While government organizations like USPS are taking the day off today to mourn George H.W. Bush and making my packages arrive in the mail a day later than they’re supposed to, which I will continue to be excessively salty about, others are taking to the streets for a little public engagement. Or shall I say, engape-ment? Anyhow, weirdo comedy queers Talk Hole (Stephen Phillips-Horst and Eric Schwartau) are taking over the World Trade Center Oculus for a seasonal evening of jokes, surprises, gifts, and gapes. Maybe not the last two, this is a public space after all, but you never know with these guys. Joining the duo will be Cole Escola, Ayo Edebiri, Lily Marotta, Ruby McCollister, Alex Schmidt, and DJ Physical Therapy.More →
The display Paul Mpagi Sepuya’s photographs. (Photo by Diego Lynch)
The New Museum is taking a deep dive into the role of gender in contemporary art. With an emphasis on the word “contemporary.”
The vast majority of “Trigger: Gender as a Tool and a Weapon,” opening today, consists of pieces from after 2010, with a sizable contingent from this year. The exhibit was curated with the goal of creating a snapshot of the current moment of “political upheaval and renewed culture wars,” a seeming reference to the increased prevalence of right-wing populism.
(Photo courtesy of Rose M. Singer Center, Rikers Island Correctional Center)
It’s time to stop putting off checking out the city’s great cultural institutions, because this week is #MuseumWeek. UNESCO is focusing on a different theme each day, with the entire week dedicated to celebrating gender equality and women around the world.
To celebrate New Museum’s 40th anniversary (contemporary art museums, they grow up so fast!), two new gallery spaces and several exhibits will be added this fall. The temporary galleries will open on September 27 and showcase work by Peter Halilaj and filmmaker Khalil Joseph.
The galleries will connect the museum’s ground floor to 231 Bowery, which the museum purchased in 2011, and will operate for an indefinite period of time, according to a museum spokesperson.
Lobby installation. (All art by Raymond Pettibon, all photos by Daniel Maurer)
As he introduced the new Raymond Pettibon retrospective, New Museum artistic director Massimiliano Gioni admitted that he first became aware of the artist via his album covers for the Minutemen, Black Flag, and Sonic Youth. While we’re in confession mode: I still think of Pettibon mainly as the brother of Black Flag frontman Greg Ginn and the creator of the punk band’s iconic logo. But “A Pen of All Work,” which opens today, is further proof that the artist is far more than just a nihilistic doodler whose work has been “displayed” by skaters and punks sporting Six Pack t-shirts.
Last Saturday, several groups of artists, scholars, entrepreneurs, writers, and more gathered in the basement of the New Museum for the second annual Open Score symposium, where they delved into topics like artificial intelligence, how memes relate to blackness, and ways the internet can create social infrastructures. The afternoon was co-presented by Rhizome, a contemporary arts organization centered on intersections of art and technology.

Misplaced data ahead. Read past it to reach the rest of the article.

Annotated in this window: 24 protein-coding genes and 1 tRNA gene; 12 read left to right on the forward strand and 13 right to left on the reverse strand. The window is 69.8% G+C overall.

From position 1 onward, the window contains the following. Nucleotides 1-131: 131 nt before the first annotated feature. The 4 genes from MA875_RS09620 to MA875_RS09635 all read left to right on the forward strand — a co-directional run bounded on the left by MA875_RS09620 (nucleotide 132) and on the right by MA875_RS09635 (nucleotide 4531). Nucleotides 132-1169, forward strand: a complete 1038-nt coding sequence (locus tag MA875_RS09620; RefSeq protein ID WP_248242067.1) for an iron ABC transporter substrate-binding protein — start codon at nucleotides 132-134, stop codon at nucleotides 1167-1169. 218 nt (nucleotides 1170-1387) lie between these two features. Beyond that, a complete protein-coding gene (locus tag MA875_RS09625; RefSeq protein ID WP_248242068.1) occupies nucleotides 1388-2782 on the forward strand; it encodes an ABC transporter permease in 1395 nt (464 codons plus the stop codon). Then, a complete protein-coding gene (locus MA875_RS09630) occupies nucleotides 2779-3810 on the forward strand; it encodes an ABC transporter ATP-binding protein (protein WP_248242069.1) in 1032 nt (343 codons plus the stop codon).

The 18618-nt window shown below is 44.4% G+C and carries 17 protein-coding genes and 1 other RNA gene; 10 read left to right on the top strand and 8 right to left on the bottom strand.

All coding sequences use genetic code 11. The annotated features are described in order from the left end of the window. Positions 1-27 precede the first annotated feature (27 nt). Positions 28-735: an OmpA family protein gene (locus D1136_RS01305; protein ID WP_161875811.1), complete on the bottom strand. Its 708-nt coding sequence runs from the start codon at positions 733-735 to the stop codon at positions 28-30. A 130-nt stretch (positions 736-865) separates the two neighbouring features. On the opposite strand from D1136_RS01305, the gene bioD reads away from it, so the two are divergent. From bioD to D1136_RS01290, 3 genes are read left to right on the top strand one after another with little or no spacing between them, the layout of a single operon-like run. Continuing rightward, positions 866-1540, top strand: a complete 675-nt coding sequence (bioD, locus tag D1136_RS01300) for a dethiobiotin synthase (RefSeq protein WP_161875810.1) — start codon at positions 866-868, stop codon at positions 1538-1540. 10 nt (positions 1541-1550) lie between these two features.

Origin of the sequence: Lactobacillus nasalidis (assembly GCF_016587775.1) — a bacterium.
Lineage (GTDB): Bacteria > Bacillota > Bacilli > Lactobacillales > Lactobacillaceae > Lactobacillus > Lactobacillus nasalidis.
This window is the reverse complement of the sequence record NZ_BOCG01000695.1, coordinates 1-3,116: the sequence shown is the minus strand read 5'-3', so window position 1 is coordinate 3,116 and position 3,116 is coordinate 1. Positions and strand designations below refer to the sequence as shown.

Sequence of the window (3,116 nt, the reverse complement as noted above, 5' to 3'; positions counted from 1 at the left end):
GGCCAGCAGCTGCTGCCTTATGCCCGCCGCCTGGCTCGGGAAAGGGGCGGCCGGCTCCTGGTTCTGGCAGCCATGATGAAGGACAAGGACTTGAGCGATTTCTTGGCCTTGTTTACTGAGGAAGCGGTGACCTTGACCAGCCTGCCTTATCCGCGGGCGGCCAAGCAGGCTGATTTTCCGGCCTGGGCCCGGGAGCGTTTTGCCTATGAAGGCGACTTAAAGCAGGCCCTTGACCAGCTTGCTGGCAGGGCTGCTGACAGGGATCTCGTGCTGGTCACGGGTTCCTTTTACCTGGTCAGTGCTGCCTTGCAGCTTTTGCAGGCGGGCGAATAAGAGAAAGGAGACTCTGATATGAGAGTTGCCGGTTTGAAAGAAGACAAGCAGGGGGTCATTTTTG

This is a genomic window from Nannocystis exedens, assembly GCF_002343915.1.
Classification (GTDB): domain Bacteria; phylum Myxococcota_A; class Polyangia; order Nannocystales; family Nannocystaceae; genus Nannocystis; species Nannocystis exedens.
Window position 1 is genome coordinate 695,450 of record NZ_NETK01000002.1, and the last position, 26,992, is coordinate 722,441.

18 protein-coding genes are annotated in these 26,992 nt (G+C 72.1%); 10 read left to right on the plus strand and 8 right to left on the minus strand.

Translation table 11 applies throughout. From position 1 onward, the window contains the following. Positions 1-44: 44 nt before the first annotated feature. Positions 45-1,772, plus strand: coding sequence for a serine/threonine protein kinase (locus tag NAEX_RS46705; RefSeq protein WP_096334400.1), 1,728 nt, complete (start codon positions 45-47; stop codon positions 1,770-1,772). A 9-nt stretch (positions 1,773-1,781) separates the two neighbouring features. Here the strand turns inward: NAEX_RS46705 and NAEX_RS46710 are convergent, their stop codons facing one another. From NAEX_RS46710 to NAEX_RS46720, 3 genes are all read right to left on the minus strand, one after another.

Pipilotti Rist, Gnade Donau Gnade (Mercy Danube Mercy), 2013/15. Installation view: “Komm Schatz, wir stellen die Medien um & fangen nochmals von vorne an,” Kunsthalle Krems, Austria, 2015. Courtesy the artist, Hauser & Wirth, and Luhring Augustine. Photo: Lisa Rastl
As artist Pipilotti Rist spoke to a group of journalists last week, soap bubbles floated out of a silver machine and promptly disappeared in a puff of smoke, as part of a 1999 sculptural piece playfully entitled “Nothing.”
“Thank you for your work, being a bridge to the possible audience, being a translator,” she told us. With that bit of kindness, plus a brief statement in support of letting refugees in, we were ushered into Pixel Forest, the three-floor survey of Rist’s video and sculptural work that is equal parts manically psychedelic, serenely meditative, and highly accessible. More →
“Raymond Pettibon, No Title (This feeling is), 2011. Pen and ink on paper, 37 ¼ x 49 ½ in (94.6 x 125.7 cm). Private collection. Courtesy Regen Projects, Los Angeles.”
It’s been two years since Raymond Pettibon’s surfer art went on display on the Upper East Side. Wait, wha? The artist who did the anarchic drawings that graced the cover of Black Flag albums and concert posters? On the Upper East Side? If that seemed weird, this makes more sense: downtown’s own New Museum has announced that, in February, it will put on the city’s first major museum survey of Pettibon’s work, featuring more than 700 drawings across three floors.
If you thought pole dancing was just a thing for strippers and dance instructors (or strippers turned dance instructors), you thought wrong. It’s a thing for art galleries too. This Wednesday at 6:30 p.m. artists Brennan Gerard and Ryan Kelly will be showcasing their exhibition P.O.L.E.—People, Objects, Language, Exchange—at the New Museum Lobby Gallery. The exhibit will be on daily at 1 p.m., 3 p.m. and 5 p.m. from February 4 to 15. The main attraction is Two Brothers, where a colorful array of entertainers—from exotic dancers to contemporary artists to those ever embattled subway performers —will perform around two 16-foot brass poles. More →
The Chapman + New Museum collaboration, after use (Photo: Kirsten O’Regan)
A house of stacked boxes that teeters upwards from the Bowery, the New Museum’s silhouette doesn’t seem like apt inspiration for a skateboard. But that hasn’t stopped the museum — last seen hawking Bowery-scented air fresheners — from teaming up with Chapman to create a limited edition deck in the shape of its iconic Sejima + Nishizawa/SANAA-designed building. More →